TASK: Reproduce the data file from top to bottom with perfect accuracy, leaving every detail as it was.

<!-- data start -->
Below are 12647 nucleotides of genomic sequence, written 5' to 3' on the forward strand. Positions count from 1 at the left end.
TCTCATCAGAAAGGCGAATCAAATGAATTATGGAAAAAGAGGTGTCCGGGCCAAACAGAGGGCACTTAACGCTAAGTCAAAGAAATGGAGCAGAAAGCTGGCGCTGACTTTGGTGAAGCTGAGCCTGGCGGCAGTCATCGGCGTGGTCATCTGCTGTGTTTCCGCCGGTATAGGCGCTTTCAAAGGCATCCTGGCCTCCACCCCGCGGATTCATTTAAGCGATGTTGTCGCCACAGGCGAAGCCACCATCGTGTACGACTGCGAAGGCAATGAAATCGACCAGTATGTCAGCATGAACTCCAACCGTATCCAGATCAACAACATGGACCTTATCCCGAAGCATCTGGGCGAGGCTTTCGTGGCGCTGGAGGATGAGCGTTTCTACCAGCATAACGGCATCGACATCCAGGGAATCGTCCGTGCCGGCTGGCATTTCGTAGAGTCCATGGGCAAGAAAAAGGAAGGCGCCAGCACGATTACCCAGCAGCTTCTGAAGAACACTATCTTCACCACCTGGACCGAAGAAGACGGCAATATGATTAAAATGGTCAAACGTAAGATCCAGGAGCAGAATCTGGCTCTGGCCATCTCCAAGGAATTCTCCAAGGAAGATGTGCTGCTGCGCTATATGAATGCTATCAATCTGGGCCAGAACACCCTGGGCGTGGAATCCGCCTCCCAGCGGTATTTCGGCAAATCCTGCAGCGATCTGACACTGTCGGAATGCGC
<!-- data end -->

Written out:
Below are 12647 nucleotides of genomic sequence, written 5' to 3' on the forward strand. Positions count from 1 at the left end.
TCTCATCAGAAAGGCGAATCAAATGAATTATGGAAAAAGAGGTGTCCGGGCCAAACAGAGGGCACTTAACGCTAAGTCAAAGAAATGGAGCAGAAAGCTGGCGCTGACTTTGGTGAAGCTGAGCCTGGCGGCAGTCATCGGCGTGGTCATCTGCTGTGTTTCCGCCGGTATAGGCGCTTTCAAAGGCATCCTGGCCTCCACCCCGCGGATTCATTTAAGCGATGTTGTCGCCACAGGCGAAGCCACCATCGTGTACGACTGCGAAGGCAATGAAATCGACCAGTATGTCAGCATGAACTCCAACCGTATCCAGATCAACAACATGGACCTTATCCCGAAGCATCTGGGCGAGGCTTTCGTGGCGCTGGAGGATGAGCGTTTCTACCAGCATAACGGCATCGACATCCAGGGAATCGTCCGTGCCGGCTGGCATTTCGTAGAGTCCATGGGCAAGAAAAAGGAAGGCGCCAGCACGATTACCCAGCAGCTTCTGAAGAACACTATCTTCACCACCTGGACCGAAGAAGACGGCAATATGATTAAAATGGTCAAACGTAAGATCCAGGAGCAGAATCTGGCTCTGGCCATCTCCAAGGAATTCTCCAAGGAAGATGTGCTGCTGCGCTATATGAATGCTATCAATCTGGGCCAGAACACCCTGGGCGTGGAATCCGCCTCCCAGCGGTATTTCGGCAAATCCTGCAGCGATCTGACACTGTCGGAATGCGC